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I Talked to Conservatives about the #MuslimBan. You Should, Too.



I’ll bet you didn’t think you’d spend the weekend talking about immigration policy.

In the wake of President Trump’s executive order banning immigrants and refugees from seven predominantly Muslim countries, the national political conversation has exploded among two camps: those who believe we are veering toward 1930s Germany, and those who think we finally have a leader willing to stick up for American security interests.

I happen to disagree strongly with this action, but in my zen-like quest to quit engaging these issues using anger as my sole vehicle, I figured there was no time like now to get started on peaceful conversations.

So last night on Facebook, I asked for some help from my conservative friends:

facebook status update

At first there were a few likes. Then a few comments, all from my more center-left or left-leaning friends. Pretty soon, those were the only commenters who showed up, leaving the exercise mostly moot. I wasn’t expecting any supporters of Trump’s executive order to walk into a lion’s den.

But a few private messaged me, and we all had civil, substantial, and productive conversations.

Before we go further, though, it’s worth pointing out exactly what Trump’s actions actually did:

It seemingly introduces a weird litmus test for non-citizens in that they are required to support the Constitution. No such prerequisite exists, to my knowledge, anywhere else in our practices for admitting foreigners. It’s not required for me as a citizen, for goodness sakes.

It bans entry into the United States for citizens of Iran, Iraq, Libya, Somalia, Sudan, Syria, and Yemen. This weekend, the United States officially told residents of those countries arriving into America that they had to turn around and leave.

There are no provisions for known foreigners of those seven countries possessing visas or green cards, unless they’re agents of the UN or NATO. That means students, professors, scientists, and even grandmothers have lost their right to enter the U.S.

The United States will temporarily stop accepting refugees of any country, and when the program resumes, religious minorities will be given preference. This is, essentially, how Trump’s executive action has come to be known as a ban against Muslims, who are in the religious majority in many of the countries from where we currently accept refugees. The president has stated that he intends to put the interests of Christian refugees first, and this seems to be how he’s done that.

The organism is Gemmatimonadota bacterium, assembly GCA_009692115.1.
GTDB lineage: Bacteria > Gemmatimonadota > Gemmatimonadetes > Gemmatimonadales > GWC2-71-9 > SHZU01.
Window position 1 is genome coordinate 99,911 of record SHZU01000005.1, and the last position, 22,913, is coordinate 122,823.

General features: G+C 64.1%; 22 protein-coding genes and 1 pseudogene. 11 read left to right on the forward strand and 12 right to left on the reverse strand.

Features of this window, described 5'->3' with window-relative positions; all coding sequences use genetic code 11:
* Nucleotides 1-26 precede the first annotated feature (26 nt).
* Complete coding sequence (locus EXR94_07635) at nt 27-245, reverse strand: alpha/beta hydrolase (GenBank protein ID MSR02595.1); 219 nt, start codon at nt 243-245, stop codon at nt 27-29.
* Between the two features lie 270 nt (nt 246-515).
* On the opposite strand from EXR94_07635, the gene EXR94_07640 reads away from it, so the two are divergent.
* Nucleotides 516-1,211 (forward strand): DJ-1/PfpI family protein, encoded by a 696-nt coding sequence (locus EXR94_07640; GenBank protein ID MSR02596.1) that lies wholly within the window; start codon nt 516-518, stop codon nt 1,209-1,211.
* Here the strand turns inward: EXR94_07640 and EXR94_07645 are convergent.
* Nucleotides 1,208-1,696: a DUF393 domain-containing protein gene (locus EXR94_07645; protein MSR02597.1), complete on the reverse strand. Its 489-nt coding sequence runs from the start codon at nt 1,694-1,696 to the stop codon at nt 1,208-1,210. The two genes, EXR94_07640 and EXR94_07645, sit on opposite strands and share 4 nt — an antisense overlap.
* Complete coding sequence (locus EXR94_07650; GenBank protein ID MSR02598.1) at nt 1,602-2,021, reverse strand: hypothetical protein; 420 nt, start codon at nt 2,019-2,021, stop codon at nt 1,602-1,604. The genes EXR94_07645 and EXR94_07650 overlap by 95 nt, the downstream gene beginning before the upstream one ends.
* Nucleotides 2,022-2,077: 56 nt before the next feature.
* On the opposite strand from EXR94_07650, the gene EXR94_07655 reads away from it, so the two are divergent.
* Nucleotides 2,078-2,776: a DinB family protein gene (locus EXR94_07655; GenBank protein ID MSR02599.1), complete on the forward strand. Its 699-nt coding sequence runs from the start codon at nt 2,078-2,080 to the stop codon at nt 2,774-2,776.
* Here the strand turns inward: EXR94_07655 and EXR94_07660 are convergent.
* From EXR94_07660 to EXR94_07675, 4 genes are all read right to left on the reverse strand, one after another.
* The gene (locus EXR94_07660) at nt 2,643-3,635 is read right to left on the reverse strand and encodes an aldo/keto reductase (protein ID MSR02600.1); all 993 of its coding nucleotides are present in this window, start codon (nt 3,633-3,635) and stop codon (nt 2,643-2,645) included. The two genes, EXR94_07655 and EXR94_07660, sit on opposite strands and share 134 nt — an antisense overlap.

So I got in touch with a few of my conservative friends via private message.

We enjoyed productive, respectful opinions, and I promise you it was helpful to my point of view–and I believe it will be helpful to yours, too, to hear a few things they said. Here’s a short summation of common themes:

European Union states have been slow to monitor and qualify migrants and refugees, and they’ve paid a bloody price. The apparent good will of Belgium, Switzerland, France, and Germany has not gone unpunished–ISIS has targeted them all. Having crossed a few of those borders myself, I can attest it’s not hard to wander in and out of countries. America could do well to learn from their mistakes.

Americans are too dismissive of factions in conflict nations that aim to destroy the United States. Many of my friends have served in the armed forces, and they’ve really seen things. Their accounts of what it’s like on the ground in parts of these seven countries is something we tend to gloss over and not take seriously. I wholeheartedly believe that if I had an improvised rocket shot at my head, I’d have a slightly different perspective on why it’s really, really important for us to have appropriate measures to screen people entering the country.

But it’s worth pointing out here that a ban is not an effective means to do this.

We are conflating human rights with civil rights in this issue. Though I am of the persuasion that admitting (peaceful) refugees of any nationality is the morally right thing to do, ours is a nation of laws, policies, and procedures, and immigration law makes it clear that when it comes to deciding who gets to come here, we get to make up the rules–and change them as we please. Our attitudes about immigration have shifted dramatically over the years. We’ve been wildly inconsistent. Remember that up until a few weeks ago, any Cuban who made it onto dry land was granted parole while they waited for a green card. (President Obama terminated that provision, known as the “wet foot, dry foot” rule, in the final weeks of his term, effectively stranding a lot of Cubans who were planning to migrate to our country.)

As I write this, a judge has put a hold on parts of Trump’s executive order–a clear indication that the legality of all of this is a complex matter that I would venture the majority of Americans (including yours truly) doesn’t understand.

Conservatives are seeing more than a little schadenfreude in this. Dismissing the issue at hand, there was some admitted delight among my conservative friends in seeing the furor over this and other executive orders–a little karmic retribution for all of the angst President Obama has imparted through his orders. And this is truly why empathy is important here.